There are no official rules for writing Agile team agreements, but we can give you an example of a respectful and productive work process that will lead to excellent results. If you are a Scrum master, use your intuition, observational skills, and knowledge to positively help everyone work through this process. In all the teams you might work with, there will be confident people and people who are more reserved – you are responsible for making them listen to one another, encouraging everyone to take ownership of the working agreement and be satisfied with the outcome.
Writing work agreements should start with all team members speaking their minds individually and proposing ideas that should be part of the agreement. Then you should divide the team into smaller teams to discuss all the points and refine them to become the rules they want to follow.
Each rule for every area you need to define with the agreement will be put on a sheet of paper and displayed in the shared working area. If the team works remotely, it needs to be digitally accessible to all team members. Reminding each other about the resolutions you agreed upon will become natural, and many of the problems and friction will begin to disappear.
The attributes of valid working agreements
Use these rules in all of your working agreements, and every Agile team member will be satisfied with the results you worked out collectively. You can also treat them as a checklist to ensure your agreements are well written and executed in the most effective manner.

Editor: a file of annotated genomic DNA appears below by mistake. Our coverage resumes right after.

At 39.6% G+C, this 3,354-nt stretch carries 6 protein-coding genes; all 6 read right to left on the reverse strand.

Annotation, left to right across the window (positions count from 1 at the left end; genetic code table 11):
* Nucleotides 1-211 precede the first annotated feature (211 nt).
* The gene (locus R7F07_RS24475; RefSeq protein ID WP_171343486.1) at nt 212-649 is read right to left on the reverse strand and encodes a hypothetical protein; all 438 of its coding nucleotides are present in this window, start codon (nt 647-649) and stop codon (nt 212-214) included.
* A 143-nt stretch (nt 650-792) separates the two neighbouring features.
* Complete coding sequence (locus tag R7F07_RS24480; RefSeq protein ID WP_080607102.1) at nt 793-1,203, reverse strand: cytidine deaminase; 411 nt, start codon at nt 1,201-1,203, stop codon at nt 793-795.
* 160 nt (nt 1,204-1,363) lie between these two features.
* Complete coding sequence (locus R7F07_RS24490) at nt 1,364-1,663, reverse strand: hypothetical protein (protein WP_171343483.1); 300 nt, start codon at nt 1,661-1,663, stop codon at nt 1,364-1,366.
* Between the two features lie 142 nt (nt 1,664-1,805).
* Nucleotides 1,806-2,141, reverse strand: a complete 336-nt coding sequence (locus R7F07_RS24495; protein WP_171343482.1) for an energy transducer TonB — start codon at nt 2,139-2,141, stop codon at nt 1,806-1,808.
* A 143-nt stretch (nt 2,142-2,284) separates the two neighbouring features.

As mentioned before, your agreement should be put in a place that every team member will see. Use a large font and put it on a wall in your workspace. If you don’t work face-to-face, create a special folder that will be accessible at all times.
When you use a big font and put your working agreement in a public place, you need to keep it simple. Otherwise, you will have the whole room covered with working agreements. Short rules are also easier to follow, so don’t elaborate – encourage your teams to use short sentences when forming their practices.
Get everyone to work on your working agreement – all agile team members need to be present when it’s created; no one can impose it – not even the product owner or Scrum master, every team must feel a sense of ownership.
There is nothing wrong with improving your agreements – it is to be encouraged. Find a space for it – don’t update them every time you meet but decide you will discuss them every 3 or 5 sprints – the number depends on your workflow, available time and priorities.
All team members working on the project must commit to the working agreements which they collaborated and agreed upon. As a result, if someone breaks the rules – the others have the right to remind this person about their obligations.
The common elements of working agreements